The truth behind old wives’ tales

Emily Flamme, Managing Editor

Going out in the snow with wet hair will not cause a cold, but it still isn’t a great idea. (Connor Lawless)

“Don’t go outside in the cold with wet hair or you’ll get sick.”

“Don’t go swimming after eating.”

There are so many sayings like this that I remember my mom saying to me as I grew up. She didn’t necessarily believe in these old wives’ tales, but my grandma would tell her and her sister these “tips and tricks” growing up. 

“Don’t tell Nonna we just ate before going in her pool, she’ll say you can’t swim for 30 minutes,” my mom would tell me and my brother every summer. 

I’ve always wondered if any of these tips were based in fact, and if so, which ones. When I was younger, I would always search to verify if what my mom and grandma said was true. 

Now I know what’s true and what’s completely made up, and I’m here to share this information with you. 

“Feed a cold, starve a fever”

The second my grandma would hear I had a fever, she would come over and cook several meals for me hoping to cool my body down. Her compassion never went unnoticed, but this is an old wives’ tale that’s not 100% true, but it isn’t entirely false. The reason people find this trick works is that when they have a cold, they often lose their appetite. Eating or “feeding the cold,” helps recovery by giving the body energy, according to NorthShore University Healthsystem. This is helpful for someone who isn’t eating while sick, but if a person’s appetite is normal and they have a fever, eating more won’t help get rid of it. It’s proven that fevers dehydrate the body when sick, so it’s much more important to drink fluids. 

“Never wake up a sleepwalker” 

This is one that’s more commonly used as a plotline in a sitcom, but one we’ve all heard nonetheless. I’ve heard it several times since my brother used to suffer from night terrors and sleepwalking. According to Winchester Hospital, if a sleepwalker gets woken up, it’s likely the sleepwalker will only be confused or at worst, agitated. The claim is based on people sometimes waking up and being “aggressive,” but several studies have shown that is rarely the case. If you ever encounter this situation and want to avoid confusing the sleepwalker, it is recommended to guide them back to bed. 

“Going outside with wet hair will make you catch a cold”

This statement is 100% false. Colds are caused by viruses, not the state of a person’s hair. This belief originated because people combine the fact that illnesses are more common in the winter months with the fact that hair traps heat in the body. However, the Mayo Clinic states that this is not true. The most that will happen if a person goes outside with wet hair is that they’ll feel cold, not catch one. Ever since I found this out, I’ve been excited to tell my future grandchildren to go outside with wet hair during a snowstorm.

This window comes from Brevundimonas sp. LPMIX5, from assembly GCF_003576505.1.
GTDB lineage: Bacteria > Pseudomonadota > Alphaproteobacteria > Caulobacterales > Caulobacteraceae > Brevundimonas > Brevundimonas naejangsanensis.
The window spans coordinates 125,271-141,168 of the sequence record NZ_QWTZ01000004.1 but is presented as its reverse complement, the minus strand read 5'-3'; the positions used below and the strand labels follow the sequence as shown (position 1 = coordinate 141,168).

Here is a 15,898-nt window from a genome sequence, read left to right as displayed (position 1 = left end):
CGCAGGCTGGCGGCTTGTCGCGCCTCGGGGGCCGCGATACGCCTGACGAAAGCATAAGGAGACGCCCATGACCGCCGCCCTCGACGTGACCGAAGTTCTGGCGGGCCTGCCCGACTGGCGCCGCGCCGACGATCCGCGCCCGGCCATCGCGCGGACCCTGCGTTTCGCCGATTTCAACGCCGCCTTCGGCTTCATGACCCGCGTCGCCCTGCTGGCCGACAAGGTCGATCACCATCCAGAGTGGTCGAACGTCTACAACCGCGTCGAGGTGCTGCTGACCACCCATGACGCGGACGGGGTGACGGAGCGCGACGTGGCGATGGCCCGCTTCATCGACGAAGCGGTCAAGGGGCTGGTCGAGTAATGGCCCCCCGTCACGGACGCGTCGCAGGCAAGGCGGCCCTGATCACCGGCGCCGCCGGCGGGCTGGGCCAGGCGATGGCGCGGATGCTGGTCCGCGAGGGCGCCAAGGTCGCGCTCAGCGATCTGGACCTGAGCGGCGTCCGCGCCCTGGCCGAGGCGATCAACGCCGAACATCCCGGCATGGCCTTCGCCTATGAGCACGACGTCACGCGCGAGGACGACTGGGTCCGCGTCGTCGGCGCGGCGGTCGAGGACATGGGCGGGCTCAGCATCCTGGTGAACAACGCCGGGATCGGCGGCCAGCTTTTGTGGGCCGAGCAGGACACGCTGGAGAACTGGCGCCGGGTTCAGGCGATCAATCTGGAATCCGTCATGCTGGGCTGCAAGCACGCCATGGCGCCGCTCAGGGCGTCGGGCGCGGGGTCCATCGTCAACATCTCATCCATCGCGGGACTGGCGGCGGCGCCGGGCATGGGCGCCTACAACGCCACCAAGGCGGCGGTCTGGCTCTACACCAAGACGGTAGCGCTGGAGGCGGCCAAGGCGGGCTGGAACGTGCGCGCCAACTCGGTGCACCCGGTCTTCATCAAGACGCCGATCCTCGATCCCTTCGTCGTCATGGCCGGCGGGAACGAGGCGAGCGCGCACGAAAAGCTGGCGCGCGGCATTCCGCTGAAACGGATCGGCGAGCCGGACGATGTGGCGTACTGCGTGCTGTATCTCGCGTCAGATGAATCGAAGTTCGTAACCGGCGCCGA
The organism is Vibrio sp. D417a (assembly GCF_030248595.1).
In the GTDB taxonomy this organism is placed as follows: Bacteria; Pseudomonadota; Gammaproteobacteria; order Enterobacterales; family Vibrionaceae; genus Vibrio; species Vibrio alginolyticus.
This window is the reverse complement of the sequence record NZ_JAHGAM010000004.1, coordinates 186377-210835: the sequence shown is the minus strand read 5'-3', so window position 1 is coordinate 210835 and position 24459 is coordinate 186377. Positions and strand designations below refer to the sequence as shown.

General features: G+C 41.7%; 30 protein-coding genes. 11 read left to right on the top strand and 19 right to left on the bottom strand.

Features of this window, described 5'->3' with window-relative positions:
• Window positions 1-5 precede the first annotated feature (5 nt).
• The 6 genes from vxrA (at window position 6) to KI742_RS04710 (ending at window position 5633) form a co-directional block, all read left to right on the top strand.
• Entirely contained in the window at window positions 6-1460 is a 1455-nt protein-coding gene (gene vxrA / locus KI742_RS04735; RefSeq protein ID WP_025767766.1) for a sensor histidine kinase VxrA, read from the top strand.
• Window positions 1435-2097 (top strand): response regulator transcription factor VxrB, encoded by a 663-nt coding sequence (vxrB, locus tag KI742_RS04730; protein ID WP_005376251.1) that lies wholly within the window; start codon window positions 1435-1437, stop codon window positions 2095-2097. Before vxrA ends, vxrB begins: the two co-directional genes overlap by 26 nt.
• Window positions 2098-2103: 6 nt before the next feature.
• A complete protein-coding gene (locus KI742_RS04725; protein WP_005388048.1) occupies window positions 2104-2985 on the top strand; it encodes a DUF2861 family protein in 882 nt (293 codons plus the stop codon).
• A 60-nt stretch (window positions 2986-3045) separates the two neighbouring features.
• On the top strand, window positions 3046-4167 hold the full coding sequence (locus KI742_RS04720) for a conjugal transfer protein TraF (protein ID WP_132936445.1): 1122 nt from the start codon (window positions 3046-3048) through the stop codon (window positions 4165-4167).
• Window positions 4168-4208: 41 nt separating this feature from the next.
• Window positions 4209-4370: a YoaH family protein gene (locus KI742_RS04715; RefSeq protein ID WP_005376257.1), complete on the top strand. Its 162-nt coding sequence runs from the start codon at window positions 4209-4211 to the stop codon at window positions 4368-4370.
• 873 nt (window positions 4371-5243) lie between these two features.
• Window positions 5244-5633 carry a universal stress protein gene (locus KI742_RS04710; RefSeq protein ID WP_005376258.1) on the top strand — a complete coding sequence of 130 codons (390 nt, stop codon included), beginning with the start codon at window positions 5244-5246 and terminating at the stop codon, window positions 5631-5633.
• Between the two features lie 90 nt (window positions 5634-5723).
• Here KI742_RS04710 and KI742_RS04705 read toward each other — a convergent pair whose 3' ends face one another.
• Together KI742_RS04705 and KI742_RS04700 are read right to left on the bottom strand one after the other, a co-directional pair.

“Going swimming after eating could make you drown”

This old wives’ tale is one that a lot of people believe. I had friends in summer camp who were stressed that lunch was before pool time. Britannica stated that is not based on any truths. Eating after swimming could be uncomfortable, but no one should worry that they’ll get a cramp and drown. 

“Don’t sit too close to the TV, it could blind you”

Me, my brother and two cousins would all hear this every time we were over our grandma’s house, which was at least once a week. She would always scoop us up and put us on the couch so we’d be further away from the TV. This old wives’ tale isn’t true, but there’s a logical reason for why it started. In 1967, color TVs were recalled for emitting a radiation level above what was considered safe, according to The Atlantic. People who were old enough to remember never got it out of their heads that TVs emit radiation, even though they radiate negligible amounts nowadays.

Although I spent time debunking these myths, there’s something about them that’s comforting. I think of the women in my life who said these to me, and about how they’re just trying to protect me. It’s a scary world out there, and these “old wives’ tales” exist to help alleviate that. Next time someone in your life tells you not to go outside with wet hair, think about how they’re hoping to keep you safe. But, of course, remind yourself you won’t get sick.